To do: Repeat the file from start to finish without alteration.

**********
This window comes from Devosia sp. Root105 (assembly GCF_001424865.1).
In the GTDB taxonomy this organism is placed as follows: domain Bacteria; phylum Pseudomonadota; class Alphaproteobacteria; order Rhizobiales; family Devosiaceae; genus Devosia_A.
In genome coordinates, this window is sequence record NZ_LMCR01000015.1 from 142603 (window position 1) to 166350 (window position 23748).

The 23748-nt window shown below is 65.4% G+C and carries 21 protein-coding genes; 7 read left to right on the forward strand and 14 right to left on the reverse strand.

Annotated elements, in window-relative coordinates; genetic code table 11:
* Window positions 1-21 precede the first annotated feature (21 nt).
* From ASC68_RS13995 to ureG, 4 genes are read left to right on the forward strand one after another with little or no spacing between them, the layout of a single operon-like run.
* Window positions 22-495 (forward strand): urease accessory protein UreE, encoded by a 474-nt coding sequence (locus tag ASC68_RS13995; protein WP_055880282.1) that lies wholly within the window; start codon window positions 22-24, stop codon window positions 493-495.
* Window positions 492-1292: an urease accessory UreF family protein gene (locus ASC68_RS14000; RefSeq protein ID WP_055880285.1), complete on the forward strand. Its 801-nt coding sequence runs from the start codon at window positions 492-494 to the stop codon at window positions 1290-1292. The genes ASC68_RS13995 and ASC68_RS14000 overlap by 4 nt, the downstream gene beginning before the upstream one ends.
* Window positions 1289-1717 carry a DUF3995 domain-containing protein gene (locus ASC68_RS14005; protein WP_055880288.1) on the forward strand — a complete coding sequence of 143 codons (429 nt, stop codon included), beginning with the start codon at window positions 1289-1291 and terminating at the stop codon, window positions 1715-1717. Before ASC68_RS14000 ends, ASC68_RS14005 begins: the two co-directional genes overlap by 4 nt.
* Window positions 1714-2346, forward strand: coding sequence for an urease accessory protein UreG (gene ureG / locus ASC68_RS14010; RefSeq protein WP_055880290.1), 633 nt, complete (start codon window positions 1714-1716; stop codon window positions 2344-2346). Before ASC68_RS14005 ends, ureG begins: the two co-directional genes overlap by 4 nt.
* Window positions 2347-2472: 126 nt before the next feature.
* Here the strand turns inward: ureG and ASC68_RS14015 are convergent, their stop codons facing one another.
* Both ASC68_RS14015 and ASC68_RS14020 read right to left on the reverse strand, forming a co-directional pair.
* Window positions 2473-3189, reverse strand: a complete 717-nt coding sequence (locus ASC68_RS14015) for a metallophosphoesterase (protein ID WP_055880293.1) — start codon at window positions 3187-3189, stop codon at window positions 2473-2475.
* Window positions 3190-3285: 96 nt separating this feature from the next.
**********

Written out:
This window comes from Devosia sp. Root105 (assembly GCF_001424865.1).
In the GTDB taxonomy this organism is placed as follows: domain Bacteria; phylum Pseudomonadota; class Alphaproteobacteria; order Rhizobiales; family Devosiaceae; genus Devosia_A.
In genome coordinates, this window is sequence record NZ_LMCR01000015.1 from 142603 (window position 1) to 166350 (window position 23748).

The 23748-nt window shown below is 65.4% G+C and carries 21 protein-coding genes; 7 read left to right on the forward strand and 14 right to left on the reverse strand.

Annotated elements, in window-relative coordinates; genetic code table 11:
* Window positions 1-21 precede the first annotated feature (21 nt).
* From ASC68_RS13995 to ureG, 4 genes are read left to right on the forward strand one after another with little or no spacing between them, the layout of a single operon-like run.
* Window positions 22-495 (forward strand): urease accessory protein UreE, encoded by a 474-nt coding sequence (locus tag ASC68_RS13995; protein WP_055880282.1) that lies wholly within the window; start codon window positions 22-24, stop codon window positions 493-495.
* Window positions 492-1292: an urease accessory UreF family protein gene (locus ASC68_RS14000; RefSeq protein ID WP_055880285.1), complete on the forward strand. Its 801-nt coding sequence runs from the start codon at window positions 492-494 to the stop codon at window positions 1290-1292. The genes ASC68_RS13995 and ASC68_RS14000 overlap by 4 nt, the downstream gene beginning before the upstream one ends.
* Window positions 1289-1717 carry a DUF3995 domain-containing protein gene (locus ASC68_RS14005; protein WP_055880288.1) on the forward strand — a complete coding sequence of 143 codons (429 nt, stop codon included), beginning with the start codon at window positions 1289-1291 and terminating at the stop codon, window positions 1715-1717. Before ASC68_RS14000 ends, ASC68_RS14005 begins: the two co-directional genes overlap by 4 nt.
* Window positions 1714-2346, forward strand: coding sequence for an urease accessory protein UreG (gene ureG / locus ASC68_RS14010; RefSeq protein WP_055880290.1), 633 nt, complete (start codon window positions 1714-1716; stop codon window positions 2344-2346). Before ASC68_RS14005 ends, ureG begins: the two co-directional genes overlap by 4 nt.
* Window positions 2347-2472: 126 nt before the next feature.
* Here the strand turns inward: ureG and ASC68_RS14015 are convergent, their stop codons facing one another.
* Both ASC68_RS14015 and ASC68_RS14020 read right to left on the reverse strand, forming a co-directional pair.
* Window positions 2473-3189, reverse strand: a complete 717-nt coding sequence (locus ASC68_RS14015) for a metallophosphoesterase (protein ID WP_055880293.1) — start codon at window positions 3187-3189, stop codon at window positions 2473-2475.
* Window positions 3190-3285: 96 nt separating this feature from the next.